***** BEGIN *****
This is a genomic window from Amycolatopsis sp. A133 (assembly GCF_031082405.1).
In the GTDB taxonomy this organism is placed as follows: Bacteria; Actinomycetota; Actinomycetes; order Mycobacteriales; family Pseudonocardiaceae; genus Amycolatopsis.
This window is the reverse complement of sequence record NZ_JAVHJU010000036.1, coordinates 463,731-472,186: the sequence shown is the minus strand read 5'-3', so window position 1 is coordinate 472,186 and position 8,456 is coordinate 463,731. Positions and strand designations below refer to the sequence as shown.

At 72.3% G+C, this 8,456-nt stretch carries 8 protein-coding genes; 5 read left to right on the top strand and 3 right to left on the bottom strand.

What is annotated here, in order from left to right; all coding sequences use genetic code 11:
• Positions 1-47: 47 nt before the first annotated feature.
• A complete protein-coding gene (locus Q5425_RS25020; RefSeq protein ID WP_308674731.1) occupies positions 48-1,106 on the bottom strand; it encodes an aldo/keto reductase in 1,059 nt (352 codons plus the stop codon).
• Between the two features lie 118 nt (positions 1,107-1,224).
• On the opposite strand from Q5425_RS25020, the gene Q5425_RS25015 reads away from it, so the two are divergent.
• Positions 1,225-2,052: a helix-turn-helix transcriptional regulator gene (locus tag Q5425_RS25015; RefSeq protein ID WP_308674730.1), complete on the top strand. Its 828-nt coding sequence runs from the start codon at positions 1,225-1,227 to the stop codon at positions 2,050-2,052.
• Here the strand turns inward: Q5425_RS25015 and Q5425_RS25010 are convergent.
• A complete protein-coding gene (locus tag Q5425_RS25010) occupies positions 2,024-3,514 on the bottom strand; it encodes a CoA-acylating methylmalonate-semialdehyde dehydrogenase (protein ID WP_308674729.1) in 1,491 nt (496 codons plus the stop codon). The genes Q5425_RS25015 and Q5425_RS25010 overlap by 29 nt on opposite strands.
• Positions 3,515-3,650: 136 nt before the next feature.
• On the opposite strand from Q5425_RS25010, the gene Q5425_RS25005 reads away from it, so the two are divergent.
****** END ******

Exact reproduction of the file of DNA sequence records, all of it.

This is a genomic window from Amycolatopsis sp. A133 (assembly GCF_031082405.1).
In the GTDB taxonomy this organism is placed as follows: Bacteria; Actinomycetota; Actinomycetes; order Mycobacteriales; family Pseudonocardiaceae; genus Amycolatopsis.
This window is the reverse complement of sequence record NZ_JAVHJU010000036.1, coordinates 463,731-472,186: the sequence shown is the minus strand read 5'-3', so window position 1 is coordinate 472,186 and position 8,456 is coordinate 463,731. Positions and strand designations below refer to the sequence as shown.

At 72.3% G+C, this 8,456-nt stretch carries 8 protein-coding genes; 5 read left to right on the top strand and 3 right to left on the bottom strand.

What is annotated here, in order from left to right; all coding sequences use genetic code 11:
• Positions 1-47: 47 nt before the first annotated feature.
• A complete protein-coding gene (locus Q5425_RS25020; RefSeq protein ID WP_308674731.1) occupies positions 48-1,106 on the bottom strand; it encodes an aldo/keto reductase in 1,059 nt (352 codons plus the stop codon).
• Between the two features lie 118 nt (positions 1,107-1,224).
• On the opposite strand from Q5425_RS25020, the gene Q5425_RS25015 reads away from it, so the two are divergent.
• Positions 1,225-2,052: a helix-turn-helix transcriptional regulator gene (locus tag Q5425_RS25015; RefSeq protein ID WP_308674730.1), complete on the top strand. Its 828-nt coding sequence runs from the start codon at positions 1,225-1,227 to the stop codon at positions 2,050-2,052.
• Here the strand turns inward: Q5425_RS25015 and Q5425_RS25010 are convergent.
• A complete protein-coding gene (locus tag Q5425_RS25010) occupies positions 2,024-3,514 on the bottom strand; it encodes a CoA-acylating methylmalonate-semialdehyde dehydrogenase (protein ID WP_308674729.1) in 1,491 nt (496 codons plus the stop codon). The genes Q5425_RS25015 and Q5425_RS25010 overlap by 29 nt on opposite strands.
• Positions 3,515-3,650: 136 nt before the next feature.
• On the opposite strand from Q5425_RS25010, the gene Q5425_RS25005 reads away from it, so the two are divergent.